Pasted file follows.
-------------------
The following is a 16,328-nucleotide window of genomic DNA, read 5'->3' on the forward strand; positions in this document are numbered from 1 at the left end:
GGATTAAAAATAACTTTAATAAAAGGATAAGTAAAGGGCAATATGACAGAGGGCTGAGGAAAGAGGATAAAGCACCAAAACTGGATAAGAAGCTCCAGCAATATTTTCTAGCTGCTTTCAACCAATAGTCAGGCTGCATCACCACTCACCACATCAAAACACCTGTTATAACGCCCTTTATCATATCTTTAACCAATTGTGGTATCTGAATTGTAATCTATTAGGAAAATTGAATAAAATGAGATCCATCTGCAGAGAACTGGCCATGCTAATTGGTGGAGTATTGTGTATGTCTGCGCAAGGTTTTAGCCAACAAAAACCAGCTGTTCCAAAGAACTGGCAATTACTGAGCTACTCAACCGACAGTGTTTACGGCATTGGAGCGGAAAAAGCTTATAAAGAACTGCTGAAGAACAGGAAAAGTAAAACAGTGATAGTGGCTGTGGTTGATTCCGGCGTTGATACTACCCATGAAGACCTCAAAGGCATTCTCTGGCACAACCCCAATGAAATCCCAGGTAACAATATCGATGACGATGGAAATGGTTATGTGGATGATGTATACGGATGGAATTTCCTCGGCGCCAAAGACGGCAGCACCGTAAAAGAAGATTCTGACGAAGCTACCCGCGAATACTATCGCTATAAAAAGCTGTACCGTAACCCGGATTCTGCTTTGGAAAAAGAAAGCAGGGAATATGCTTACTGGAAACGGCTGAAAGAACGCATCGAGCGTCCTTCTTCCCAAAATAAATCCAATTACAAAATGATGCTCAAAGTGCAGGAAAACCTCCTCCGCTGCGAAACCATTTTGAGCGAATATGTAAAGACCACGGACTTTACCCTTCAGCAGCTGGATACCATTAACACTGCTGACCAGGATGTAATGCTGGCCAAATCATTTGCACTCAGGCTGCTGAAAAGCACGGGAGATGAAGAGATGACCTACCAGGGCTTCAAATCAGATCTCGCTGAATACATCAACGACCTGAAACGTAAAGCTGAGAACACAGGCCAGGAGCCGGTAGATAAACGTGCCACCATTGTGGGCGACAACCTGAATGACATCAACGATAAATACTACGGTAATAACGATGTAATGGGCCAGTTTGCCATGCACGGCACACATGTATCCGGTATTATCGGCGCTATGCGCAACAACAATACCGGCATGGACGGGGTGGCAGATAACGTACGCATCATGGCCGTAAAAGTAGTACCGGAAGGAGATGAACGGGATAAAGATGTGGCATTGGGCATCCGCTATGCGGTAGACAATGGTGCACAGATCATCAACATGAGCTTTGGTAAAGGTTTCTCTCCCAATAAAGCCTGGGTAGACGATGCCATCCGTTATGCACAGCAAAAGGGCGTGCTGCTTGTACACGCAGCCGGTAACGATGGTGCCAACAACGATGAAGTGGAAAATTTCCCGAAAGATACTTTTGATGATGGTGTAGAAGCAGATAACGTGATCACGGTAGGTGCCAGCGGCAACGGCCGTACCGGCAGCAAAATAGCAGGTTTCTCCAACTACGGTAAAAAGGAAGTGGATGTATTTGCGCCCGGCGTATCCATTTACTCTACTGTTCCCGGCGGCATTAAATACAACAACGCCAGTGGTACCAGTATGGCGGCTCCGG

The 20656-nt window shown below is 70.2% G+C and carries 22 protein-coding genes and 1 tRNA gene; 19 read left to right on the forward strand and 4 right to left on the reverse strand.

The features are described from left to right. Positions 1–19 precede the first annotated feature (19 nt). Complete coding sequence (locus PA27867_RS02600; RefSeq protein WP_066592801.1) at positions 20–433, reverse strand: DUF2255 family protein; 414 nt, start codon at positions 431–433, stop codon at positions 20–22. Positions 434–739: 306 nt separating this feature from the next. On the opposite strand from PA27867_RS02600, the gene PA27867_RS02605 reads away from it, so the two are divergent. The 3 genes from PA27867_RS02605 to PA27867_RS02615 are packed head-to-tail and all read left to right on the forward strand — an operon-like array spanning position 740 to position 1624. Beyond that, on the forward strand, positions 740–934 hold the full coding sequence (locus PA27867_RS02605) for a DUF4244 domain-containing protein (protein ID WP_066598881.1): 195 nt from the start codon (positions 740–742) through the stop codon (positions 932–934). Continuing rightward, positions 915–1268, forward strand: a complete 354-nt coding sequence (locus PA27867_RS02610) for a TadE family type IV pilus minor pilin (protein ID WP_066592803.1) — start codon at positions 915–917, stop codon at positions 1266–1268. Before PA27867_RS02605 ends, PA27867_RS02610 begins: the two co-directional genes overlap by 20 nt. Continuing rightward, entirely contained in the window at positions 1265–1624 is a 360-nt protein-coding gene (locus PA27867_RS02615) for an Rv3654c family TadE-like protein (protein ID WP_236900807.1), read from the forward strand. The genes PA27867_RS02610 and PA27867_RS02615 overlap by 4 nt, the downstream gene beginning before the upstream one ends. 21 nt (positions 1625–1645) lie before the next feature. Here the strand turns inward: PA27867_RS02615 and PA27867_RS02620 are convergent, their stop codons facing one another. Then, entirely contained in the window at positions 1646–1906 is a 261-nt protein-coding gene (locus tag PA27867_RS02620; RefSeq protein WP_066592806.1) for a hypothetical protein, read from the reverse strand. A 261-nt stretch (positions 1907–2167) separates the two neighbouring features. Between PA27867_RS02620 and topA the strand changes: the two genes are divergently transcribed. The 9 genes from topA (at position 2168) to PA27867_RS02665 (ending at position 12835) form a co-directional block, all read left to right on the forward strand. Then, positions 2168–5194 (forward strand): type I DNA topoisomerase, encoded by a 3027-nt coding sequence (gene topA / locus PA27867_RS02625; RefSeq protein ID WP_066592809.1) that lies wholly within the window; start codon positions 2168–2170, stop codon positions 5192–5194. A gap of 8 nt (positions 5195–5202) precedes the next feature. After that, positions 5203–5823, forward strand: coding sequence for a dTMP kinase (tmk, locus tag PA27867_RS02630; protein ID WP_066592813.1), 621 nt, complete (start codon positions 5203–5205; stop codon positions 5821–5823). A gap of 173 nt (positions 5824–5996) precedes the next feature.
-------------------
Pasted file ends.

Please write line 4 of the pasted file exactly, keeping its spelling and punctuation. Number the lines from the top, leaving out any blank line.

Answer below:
The features are described from left to right. Positions 1–19 precede the first annotated feature (19 nt). Complete coding sequence (locus PA27867_RS02600; RefSeq protein WP_066592801.1) at positions 20–433, reverse strand: DUF2255 family protein; 414 nt, start codon at positions 431–433, stop codon at positions 20–22. Positions 434–739: 306 nt separating this feature from the next. On the opposite strand from PA27867_RS02600, the gene PA27867_RS02605 reads away from it, so the two are divergent. The 3 genes from PA27867_RS02605 to PA27867_RS02615 are packed head-to-tail and all read left to right on the forward strand — an operon-like array spanning position 740 to position 1624. Beyond that, on the forward strand, positions 740–934 hold the full coding sequence (locus PA27867_RS02605) for a DUF4244 domain-containing protein (protein ID WP_066598881.1): 195 nt from the start codon (positions 740–742) through the stop codon (positions 932–934). Continuing rightward, positions 915–1268, forward strand: a complete 354-nt coding sequence (locus PA27867_RS02610) for a TadE family type IV pilus minor pilin (protein ID WP_066592803.1) — start codon at positions 915–917, stop codon at positions 1266–1268. Before PA27867_RS02605 ends, PA27867_RS02610 begins: the two co-directional genes overlap by 20 nt. Continuing rightward, entirely contained in the window at positions 1265–1624 is a 360-nt protein-coding gene (locus PA27867_RS02615) for an Rv3654c family TadE-like protein (protein ID WP_236900807.1), read from the forward strand. The genes PA27867_RS02610 and PA27867_RS02615 overlap by 4 nt, the downstream gene beginning before the upstream one ends. 21 nt (positions 1625–1645) lie before the next feature. Here the strand turns inward: PA27867_RS02615 and PA27867_RS02620 are convergent, their stop codons facing one another. Then, entirely contained in the window at positions 1646–1906 is a 261-nt protein-coding gene (locus tag PA27867_RS02620; RefSeq protein WP_066592806.1) for a hypothetical protein, read from the reverse strand. A 261-nt stretch (positions 1907–2167) separates the two neighbouring features. Between PA27867_RS02620 and topA the strand changes: the two genes are divergently transcribed. The 9 genes from topA (at position 2168) to PA27867_RS02665 (ending at position 12835) form a co-directional block, all read left to right on the forward strand. Then, positions 2168–5194 (forward strand): type I DNA topoisomerase, encoded by a 3027-nt coding sequence (gene topA / locus PA27867_RS02625; RefSeq protein ID WP_066592809.1) that lies wholly within the window; start codon positions 2168–2170, stop codon positions 5192–5194. A gap of 8 nt (positions 5195–5202) precedes the next feature. After that, positions 5203–5823, forward strand: coding sequence for a dTMP kinase (tmk, locus tag PA27867_RS02630; protein ID WP_066592813.1), 621 nt, complete (start codon positions 5203–5205; stop codon positions 5821–5823). A gap of 173 nt (positions 5824–5996) precedes the next feature.